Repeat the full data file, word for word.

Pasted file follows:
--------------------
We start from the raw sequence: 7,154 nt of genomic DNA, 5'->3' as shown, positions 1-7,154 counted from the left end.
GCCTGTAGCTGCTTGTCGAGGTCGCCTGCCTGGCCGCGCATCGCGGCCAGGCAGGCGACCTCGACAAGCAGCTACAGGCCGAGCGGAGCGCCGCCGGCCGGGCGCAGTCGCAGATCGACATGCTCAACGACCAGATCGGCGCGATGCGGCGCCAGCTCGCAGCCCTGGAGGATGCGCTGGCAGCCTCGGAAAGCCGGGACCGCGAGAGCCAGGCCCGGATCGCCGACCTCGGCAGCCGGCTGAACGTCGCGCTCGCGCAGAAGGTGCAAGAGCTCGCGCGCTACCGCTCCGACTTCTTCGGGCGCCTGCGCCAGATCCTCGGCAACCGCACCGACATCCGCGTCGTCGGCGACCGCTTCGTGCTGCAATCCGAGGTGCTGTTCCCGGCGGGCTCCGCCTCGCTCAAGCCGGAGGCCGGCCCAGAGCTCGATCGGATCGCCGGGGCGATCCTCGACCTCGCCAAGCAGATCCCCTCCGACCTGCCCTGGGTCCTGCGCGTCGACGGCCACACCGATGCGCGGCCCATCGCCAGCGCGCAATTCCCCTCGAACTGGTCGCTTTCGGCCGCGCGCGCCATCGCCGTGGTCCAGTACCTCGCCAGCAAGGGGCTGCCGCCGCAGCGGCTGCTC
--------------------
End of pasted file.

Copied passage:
We start from the raw sequence: 7,154 nt of genomic DNA, 5'->3' as shown, positions 1-7,154 counted from the left end.
GCCTGTAGCTGCTTGTCGAGGTCGCCTGCCTGGCCGCGCATCGCGGCCAGGCAGGCGACCTCGACAAGCAGCTACAGGCCGAGCGGAGCGCCGCCGGCCGGGCGCAGTCGCAGATCGACATGCTCAACGACCAGATCGGCGCGATGCGGCGCCAGCTCGCAGCCCTGGAGGATGCGCTGGCAGCCTCGGAAAGCCGGGACCGCGAGAGCCAGGCCCGGATCGCCGACCTCGGCAGCCGGCTGAACGTCGCGCTCGCGCAGAAGGTGCAAGAGCTCGCGCGCTACCGCTCCGACTTCTTCGGGCGCCTGCGCCAGATCCTCGGCAACCGCACCGACATCCGCGTCGTCGGCGACCGCTTCGTGCTGCAATCCGAGGTGCTGTTCCCGGCGGGCTCCGCCTCGCTCAAGCCGGAGGCCGGCCCAGAGCTCGATCGGATCGCCGGGGCGATCCTCGACCTCGCCAAGCAGATCCCCTCCGACCTGCCCTGGGTCCTGCGCGTCGACGGCCACACCGATGCGCGGCCCATCGCCAGCGCGCAATTCCCCTCGAACTGGTCGCTTTCGGCCGCGCGCGCCATCGCCGTGGTCCAGTACCTCGCCAGCAAGGGGCTGCCGCCGCAGCGGCTGCTC